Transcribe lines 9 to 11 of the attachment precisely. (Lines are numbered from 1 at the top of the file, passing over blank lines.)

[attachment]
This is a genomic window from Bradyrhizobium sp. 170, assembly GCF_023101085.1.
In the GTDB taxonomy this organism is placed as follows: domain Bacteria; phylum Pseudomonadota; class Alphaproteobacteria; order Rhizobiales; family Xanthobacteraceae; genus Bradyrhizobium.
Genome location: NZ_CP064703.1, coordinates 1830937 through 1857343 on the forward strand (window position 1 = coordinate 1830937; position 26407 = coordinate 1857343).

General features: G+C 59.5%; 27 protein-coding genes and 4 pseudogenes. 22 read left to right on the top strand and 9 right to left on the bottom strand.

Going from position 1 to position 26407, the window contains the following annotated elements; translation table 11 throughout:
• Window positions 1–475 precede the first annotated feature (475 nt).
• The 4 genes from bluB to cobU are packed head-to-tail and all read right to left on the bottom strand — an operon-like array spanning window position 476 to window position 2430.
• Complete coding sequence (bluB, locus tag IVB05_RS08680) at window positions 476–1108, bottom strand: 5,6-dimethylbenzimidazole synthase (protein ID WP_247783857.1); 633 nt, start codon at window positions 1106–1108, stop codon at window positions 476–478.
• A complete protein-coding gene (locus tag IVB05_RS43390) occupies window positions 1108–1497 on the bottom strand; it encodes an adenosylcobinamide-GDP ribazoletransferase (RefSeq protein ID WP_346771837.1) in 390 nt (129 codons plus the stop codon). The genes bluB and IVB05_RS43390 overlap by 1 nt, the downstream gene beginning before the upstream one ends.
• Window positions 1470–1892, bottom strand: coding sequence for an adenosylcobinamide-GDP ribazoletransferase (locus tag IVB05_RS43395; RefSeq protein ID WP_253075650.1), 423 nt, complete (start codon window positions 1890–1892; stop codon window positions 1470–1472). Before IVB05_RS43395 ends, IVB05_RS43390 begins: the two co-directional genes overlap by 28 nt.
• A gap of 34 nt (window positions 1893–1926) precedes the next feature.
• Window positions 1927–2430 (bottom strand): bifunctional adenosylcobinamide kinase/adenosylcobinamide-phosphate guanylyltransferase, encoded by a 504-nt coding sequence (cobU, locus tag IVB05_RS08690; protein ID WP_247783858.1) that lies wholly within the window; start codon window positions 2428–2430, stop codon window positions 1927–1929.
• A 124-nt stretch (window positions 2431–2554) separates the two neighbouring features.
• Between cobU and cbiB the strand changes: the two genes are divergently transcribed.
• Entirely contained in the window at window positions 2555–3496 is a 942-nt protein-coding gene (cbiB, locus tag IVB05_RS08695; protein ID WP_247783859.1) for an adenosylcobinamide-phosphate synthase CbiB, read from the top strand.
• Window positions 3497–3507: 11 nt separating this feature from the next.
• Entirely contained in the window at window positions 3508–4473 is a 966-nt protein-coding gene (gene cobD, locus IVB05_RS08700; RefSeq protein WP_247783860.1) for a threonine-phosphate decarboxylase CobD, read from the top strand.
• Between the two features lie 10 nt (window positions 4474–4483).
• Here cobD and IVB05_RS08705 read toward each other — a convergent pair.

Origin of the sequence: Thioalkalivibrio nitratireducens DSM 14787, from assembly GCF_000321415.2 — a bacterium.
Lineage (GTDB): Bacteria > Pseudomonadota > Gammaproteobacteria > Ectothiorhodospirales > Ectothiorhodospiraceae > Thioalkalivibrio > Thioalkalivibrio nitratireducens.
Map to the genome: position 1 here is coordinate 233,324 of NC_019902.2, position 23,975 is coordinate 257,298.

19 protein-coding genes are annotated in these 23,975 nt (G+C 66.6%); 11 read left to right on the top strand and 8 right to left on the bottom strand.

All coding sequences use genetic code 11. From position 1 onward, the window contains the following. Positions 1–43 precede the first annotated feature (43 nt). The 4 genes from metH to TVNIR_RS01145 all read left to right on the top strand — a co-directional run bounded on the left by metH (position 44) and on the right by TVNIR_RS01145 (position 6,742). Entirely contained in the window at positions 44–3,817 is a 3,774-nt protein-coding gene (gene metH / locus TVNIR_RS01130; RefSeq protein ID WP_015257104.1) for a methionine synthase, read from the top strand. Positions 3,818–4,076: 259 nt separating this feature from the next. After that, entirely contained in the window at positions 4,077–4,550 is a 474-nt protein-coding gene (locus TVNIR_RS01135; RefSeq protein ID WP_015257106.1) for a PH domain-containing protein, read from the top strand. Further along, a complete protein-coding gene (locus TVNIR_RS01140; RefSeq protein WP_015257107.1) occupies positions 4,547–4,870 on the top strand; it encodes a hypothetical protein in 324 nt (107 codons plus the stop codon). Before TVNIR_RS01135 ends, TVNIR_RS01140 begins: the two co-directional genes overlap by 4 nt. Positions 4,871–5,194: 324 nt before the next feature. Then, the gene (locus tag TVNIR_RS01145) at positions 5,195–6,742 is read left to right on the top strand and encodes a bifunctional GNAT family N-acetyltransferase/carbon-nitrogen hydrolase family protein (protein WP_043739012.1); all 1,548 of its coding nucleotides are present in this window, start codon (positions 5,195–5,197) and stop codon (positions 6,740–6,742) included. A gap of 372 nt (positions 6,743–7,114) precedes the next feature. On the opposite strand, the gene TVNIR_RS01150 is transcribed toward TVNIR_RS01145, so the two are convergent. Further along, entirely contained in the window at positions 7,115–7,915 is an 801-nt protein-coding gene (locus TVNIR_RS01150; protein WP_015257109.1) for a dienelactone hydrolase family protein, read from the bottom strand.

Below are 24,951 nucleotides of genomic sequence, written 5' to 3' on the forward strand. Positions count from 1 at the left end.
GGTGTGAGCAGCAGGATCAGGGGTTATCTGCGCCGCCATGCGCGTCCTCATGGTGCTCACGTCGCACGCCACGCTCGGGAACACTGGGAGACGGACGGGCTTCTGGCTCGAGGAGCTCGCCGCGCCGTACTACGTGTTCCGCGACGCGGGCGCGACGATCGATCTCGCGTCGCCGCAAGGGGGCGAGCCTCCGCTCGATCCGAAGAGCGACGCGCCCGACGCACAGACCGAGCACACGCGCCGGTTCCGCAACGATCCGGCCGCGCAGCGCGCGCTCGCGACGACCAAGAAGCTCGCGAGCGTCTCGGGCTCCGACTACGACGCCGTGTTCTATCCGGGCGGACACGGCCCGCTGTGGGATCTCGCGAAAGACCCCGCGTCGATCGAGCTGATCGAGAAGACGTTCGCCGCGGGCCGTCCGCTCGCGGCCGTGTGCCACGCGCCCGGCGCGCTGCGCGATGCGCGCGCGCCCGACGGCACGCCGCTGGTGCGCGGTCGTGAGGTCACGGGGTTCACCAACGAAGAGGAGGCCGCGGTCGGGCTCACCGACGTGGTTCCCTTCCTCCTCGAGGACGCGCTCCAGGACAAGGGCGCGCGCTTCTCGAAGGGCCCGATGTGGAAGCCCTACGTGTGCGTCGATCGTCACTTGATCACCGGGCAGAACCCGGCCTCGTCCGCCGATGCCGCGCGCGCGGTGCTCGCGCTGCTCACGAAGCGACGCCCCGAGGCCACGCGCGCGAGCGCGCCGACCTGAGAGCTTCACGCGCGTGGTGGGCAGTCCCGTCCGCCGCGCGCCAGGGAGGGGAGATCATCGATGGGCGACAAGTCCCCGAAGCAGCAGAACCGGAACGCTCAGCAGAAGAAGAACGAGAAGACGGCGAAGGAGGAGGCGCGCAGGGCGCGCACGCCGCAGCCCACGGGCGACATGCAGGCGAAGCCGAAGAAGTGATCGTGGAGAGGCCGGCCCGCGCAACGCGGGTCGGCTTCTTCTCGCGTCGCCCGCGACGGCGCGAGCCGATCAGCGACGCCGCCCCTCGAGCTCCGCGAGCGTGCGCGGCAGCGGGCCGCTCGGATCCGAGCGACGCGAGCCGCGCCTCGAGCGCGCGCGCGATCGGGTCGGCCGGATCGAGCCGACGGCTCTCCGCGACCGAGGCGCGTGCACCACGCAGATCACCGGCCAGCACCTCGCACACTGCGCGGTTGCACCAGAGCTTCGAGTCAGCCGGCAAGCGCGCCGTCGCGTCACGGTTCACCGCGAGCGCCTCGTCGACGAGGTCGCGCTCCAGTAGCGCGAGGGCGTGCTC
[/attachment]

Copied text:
• A complete protein-coding gene (locus tag IVB05_RS43390) occupies window positions 1108–1497 on the bottom strand; it encodes an adenosylcobinamide-GDP ribazoletransferase (RefSeq protein ID WP_346771837.1) in 390 nt (129 codons plus the stop codon). The genes bluB and IVB05_RS43390 overlap by 1 nt, the downstream gene beginning before the upstream one ends.
• Window positions 1470–1892, bottom strand: coding sequence for an adenosylcobinamide-GDP ribazoletransferase (locus tag IVB05_RS43395; RefSeq protein ID WP_253075650.1), 423 nt, complete (start codon window positions 1890–1892; stop codon window positions 1470–1472). Before IVB05_RS43395 ends, IVB05_RS43390 begins: the two co-directional genes overlap by 28 nt.
• A gap of 34 nt (window positions 1893–1926) precedes the next feature.